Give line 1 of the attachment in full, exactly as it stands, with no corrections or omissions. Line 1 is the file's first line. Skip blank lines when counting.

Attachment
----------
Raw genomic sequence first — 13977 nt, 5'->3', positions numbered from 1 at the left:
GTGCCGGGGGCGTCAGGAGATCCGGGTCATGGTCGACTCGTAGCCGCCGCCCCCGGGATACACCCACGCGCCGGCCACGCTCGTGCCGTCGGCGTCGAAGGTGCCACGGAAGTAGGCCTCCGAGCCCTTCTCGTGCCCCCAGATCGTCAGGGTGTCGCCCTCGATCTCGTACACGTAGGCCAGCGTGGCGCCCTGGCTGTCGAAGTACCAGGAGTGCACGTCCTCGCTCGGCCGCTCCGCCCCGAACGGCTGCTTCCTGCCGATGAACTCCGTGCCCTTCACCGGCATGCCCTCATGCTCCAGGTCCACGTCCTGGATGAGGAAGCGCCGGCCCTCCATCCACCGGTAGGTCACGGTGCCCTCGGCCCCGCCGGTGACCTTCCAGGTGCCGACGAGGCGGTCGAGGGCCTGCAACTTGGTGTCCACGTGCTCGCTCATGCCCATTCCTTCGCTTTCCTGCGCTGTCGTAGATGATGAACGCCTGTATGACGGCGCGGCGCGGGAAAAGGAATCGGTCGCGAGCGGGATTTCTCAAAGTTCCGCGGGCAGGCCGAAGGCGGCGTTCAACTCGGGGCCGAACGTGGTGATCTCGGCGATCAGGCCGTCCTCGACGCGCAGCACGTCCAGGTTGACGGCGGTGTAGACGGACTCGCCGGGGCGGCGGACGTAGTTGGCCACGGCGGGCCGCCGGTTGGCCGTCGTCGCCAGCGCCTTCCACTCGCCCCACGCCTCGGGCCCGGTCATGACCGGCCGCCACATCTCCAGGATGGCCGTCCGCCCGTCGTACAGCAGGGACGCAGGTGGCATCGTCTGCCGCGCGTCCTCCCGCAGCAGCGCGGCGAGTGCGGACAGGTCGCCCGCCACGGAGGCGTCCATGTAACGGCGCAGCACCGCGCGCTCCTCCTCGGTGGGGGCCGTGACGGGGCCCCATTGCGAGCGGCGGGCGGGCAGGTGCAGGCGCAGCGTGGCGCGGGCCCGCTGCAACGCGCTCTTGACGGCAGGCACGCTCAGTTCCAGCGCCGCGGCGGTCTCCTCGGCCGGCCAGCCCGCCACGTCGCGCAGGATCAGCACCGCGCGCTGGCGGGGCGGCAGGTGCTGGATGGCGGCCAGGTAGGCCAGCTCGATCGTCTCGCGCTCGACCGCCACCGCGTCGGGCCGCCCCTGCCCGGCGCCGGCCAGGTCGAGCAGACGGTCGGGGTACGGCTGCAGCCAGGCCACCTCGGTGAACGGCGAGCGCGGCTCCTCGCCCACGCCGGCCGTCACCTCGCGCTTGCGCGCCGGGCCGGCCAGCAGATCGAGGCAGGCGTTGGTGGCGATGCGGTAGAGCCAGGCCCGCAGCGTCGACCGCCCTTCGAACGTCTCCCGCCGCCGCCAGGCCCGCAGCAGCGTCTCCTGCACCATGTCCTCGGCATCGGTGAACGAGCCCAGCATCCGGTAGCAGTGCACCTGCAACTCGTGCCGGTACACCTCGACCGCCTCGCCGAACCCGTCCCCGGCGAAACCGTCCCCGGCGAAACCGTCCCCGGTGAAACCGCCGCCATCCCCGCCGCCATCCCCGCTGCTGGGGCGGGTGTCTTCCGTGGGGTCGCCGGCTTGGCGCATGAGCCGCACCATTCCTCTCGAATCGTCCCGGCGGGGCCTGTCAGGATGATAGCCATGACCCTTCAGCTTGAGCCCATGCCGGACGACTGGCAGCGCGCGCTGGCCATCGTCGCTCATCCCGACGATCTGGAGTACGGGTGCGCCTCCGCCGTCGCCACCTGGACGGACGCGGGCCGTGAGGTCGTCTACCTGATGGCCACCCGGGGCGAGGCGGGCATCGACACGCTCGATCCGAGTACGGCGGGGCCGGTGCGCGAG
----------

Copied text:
Raw genomic sequence first — 13977 nt, 5'->3', positions numbered from 1 at the left: